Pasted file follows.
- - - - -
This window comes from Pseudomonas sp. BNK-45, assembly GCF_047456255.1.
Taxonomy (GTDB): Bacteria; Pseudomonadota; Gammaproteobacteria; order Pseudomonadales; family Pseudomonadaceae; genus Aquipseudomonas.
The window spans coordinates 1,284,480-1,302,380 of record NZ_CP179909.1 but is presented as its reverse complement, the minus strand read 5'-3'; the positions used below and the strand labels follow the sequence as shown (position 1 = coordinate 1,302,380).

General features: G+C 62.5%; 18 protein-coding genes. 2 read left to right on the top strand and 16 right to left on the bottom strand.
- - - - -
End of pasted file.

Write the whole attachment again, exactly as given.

This window comes from Pseudomonas sp. BNK-45, assembly GCF_047456255.1.
Taxonomy (GTDB): Bacteria; Pseudomonadota; Gammaproteobacteria; order Pseudomonadales; family Pseudomonadaceae; genus Aquipseudomonas.
The window spans coordinates 1,284,480-1,302,380 of record NZ_CP179909.1 but is presented as its reverse complement, the minus strand read 5'-3'; the positions used below and the strand labels follow the sequence as shown (position 1 = coordinate 1,302,380).

General features: G+C 62.5%; 18 protein-coding genes. 2 read left to right on the top strand and 16 right to left on the bottom strand.